Re: Giro 2019 General Discussion
    « Reply #65 on: June 03, 2019, 22:31 »
     I doubt there are two WT riders of their experience (4th and 3rd years with Movistar respectively) that I had less awareness of prior to the Giro than Pedrero and Carretero. Although they are young (but all older than Carretero), Bouman, Kuss and Tolhoek have enough on their palmares that they should not have been dominated by the Movistar mountain draggers.  Yes, Gesink and De Plus were originally slated to go, but it looks like serious miscalculation in the preparation of the Jumbo climbing aides.

    And miscalculation defined the race on stage 14.  There was simply no excuse for allowing Carapaz, riding alone, to extend a gap from 19 seconds (halfway down the descent from San Carlo) to 1:54 in Courmayeur, while a group of major GC names allow the likes of Majka, Yates and Dombrowski to catch them on a very shallow incline.  Nibali I consider more culpable, as Roglic was already showing signs of tiring and Nibali knew he had stages and team strength to his advantage in days ahead.  But the hubris of these two in considering only one rider could possibly beat them essentially gave the Giro away.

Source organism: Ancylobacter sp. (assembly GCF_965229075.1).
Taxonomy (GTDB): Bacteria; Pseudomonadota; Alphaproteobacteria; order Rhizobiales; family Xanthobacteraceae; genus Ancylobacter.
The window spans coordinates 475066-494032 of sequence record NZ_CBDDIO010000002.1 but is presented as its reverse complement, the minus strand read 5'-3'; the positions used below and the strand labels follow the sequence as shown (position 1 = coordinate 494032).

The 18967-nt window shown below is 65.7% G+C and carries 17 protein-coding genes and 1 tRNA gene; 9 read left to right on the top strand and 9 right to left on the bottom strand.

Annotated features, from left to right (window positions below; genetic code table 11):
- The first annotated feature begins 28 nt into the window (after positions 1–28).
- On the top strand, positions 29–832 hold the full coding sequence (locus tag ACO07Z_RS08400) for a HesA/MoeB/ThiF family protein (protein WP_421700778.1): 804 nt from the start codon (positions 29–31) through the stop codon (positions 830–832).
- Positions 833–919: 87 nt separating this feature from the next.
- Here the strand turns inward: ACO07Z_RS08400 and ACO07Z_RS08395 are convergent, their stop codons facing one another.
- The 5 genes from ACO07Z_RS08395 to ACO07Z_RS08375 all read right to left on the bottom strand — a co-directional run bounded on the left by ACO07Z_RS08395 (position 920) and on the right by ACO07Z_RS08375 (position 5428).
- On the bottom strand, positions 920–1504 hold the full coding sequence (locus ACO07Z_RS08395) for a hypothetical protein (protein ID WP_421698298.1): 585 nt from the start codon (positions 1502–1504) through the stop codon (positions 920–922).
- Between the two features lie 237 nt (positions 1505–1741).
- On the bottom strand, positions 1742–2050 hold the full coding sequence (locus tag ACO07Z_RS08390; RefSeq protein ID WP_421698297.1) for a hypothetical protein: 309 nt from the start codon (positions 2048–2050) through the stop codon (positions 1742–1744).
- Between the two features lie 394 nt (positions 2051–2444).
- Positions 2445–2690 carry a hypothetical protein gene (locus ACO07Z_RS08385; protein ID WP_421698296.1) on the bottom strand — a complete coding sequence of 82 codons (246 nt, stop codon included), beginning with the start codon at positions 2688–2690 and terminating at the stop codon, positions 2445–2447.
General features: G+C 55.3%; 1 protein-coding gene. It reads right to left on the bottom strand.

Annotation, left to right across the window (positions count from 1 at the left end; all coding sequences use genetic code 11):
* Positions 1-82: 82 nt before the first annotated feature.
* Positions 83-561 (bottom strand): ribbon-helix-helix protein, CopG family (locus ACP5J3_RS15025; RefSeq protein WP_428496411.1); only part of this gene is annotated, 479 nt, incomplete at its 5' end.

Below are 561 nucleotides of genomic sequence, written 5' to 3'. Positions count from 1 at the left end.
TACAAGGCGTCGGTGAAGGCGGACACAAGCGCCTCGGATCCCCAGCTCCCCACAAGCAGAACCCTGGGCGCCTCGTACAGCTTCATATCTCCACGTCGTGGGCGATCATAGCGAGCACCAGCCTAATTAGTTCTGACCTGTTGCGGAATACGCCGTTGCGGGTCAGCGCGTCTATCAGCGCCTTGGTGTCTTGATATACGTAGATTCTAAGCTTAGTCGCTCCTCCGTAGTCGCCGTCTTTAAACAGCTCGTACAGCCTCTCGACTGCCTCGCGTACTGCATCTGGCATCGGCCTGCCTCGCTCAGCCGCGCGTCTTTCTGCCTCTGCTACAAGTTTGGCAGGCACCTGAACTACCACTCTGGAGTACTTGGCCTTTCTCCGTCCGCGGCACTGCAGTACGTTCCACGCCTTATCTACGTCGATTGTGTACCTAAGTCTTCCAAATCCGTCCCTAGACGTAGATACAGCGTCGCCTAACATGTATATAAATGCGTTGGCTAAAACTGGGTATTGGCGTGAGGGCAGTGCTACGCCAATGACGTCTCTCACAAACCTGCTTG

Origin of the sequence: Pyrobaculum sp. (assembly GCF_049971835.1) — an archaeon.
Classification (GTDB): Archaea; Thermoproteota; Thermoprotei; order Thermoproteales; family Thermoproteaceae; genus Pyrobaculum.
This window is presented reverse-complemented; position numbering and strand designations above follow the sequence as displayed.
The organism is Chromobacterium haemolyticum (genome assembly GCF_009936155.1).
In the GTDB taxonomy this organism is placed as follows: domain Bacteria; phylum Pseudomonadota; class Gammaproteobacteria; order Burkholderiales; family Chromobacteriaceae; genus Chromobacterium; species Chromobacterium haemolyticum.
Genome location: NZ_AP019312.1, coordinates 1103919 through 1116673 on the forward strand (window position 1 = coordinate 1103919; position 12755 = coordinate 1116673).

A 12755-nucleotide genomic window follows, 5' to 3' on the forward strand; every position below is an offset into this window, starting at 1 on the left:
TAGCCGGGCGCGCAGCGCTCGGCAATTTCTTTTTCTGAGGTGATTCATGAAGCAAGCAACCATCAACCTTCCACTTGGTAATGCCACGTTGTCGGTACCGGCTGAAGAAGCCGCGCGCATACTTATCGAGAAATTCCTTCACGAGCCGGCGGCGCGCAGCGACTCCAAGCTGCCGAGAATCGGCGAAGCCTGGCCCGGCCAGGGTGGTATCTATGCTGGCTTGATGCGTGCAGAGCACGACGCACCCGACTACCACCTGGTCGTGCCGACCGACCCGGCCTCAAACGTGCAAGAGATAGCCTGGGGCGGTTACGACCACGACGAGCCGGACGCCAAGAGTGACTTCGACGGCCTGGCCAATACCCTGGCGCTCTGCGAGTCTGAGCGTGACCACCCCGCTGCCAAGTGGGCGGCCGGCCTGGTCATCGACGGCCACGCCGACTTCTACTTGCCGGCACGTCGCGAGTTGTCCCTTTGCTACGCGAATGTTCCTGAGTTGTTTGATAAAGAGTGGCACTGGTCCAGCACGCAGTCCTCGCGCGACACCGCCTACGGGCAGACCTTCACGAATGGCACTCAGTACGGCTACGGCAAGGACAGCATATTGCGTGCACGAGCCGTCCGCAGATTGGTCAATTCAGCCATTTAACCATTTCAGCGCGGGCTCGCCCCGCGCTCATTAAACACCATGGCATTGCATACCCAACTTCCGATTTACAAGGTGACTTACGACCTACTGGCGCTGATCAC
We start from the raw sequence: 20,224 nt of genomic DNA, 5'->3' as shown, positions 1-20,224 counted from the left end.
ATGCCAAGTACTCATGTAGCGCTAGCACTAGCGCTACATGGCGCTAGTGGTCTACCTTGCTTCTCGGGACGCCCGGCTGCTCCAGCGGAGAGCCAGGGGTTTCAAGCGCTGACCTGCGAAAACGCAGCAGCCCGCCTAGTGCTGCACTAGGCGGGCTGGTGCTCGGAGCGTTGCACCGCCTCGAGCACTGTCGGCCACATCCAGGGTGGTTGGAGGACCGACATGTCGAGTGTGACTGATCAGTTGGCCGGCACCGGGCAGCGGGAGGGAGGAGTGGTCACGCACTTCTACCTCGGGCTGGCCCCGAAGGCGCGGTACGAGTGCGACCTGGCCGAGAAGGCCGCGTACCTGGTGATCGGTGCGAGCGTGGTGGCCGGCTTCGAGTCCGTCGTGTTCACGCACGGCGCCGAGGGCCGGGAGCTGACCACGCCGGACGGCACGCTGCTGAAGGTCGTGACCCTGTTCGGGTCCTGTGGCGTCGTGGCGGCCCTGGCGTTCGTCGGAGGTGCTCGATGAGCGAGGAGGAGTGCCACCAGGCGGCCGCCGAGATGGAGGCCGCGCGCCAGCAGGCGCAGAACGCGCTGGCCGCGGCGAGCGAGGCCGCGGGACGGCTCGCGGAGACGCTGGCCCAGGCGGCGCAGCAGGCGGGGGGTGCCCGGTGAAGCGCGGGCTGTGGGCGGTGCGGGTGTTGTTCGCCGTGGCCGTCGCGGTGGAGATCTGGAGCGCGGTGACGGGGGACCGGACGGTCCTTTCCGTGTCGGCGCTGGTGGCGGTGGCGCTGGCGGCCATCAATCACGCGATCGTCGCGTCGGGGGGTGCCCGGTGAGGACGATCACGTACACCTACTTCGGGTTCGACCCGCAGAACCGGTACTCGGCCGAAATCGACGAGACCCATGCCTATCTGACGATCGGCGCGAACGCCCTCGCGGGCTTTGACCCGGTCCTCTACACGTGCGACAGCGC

I lived in Ecuador for two years, so was delighted to see Carapaz win, but it really does not feel like a deserved victory: it gave the whole Giro the feel of a stage in which the main men were concerned more with where they were in relation to each other than who took the honours.
  • ReplyReply

  • t-72

    • Road Captain
    • Country: no
    • Posts: 1919
    • Liked: 3469
    Re: Giro 2019 General Discussion
    « Reply #66 on: June 03, 2019, 22:48 »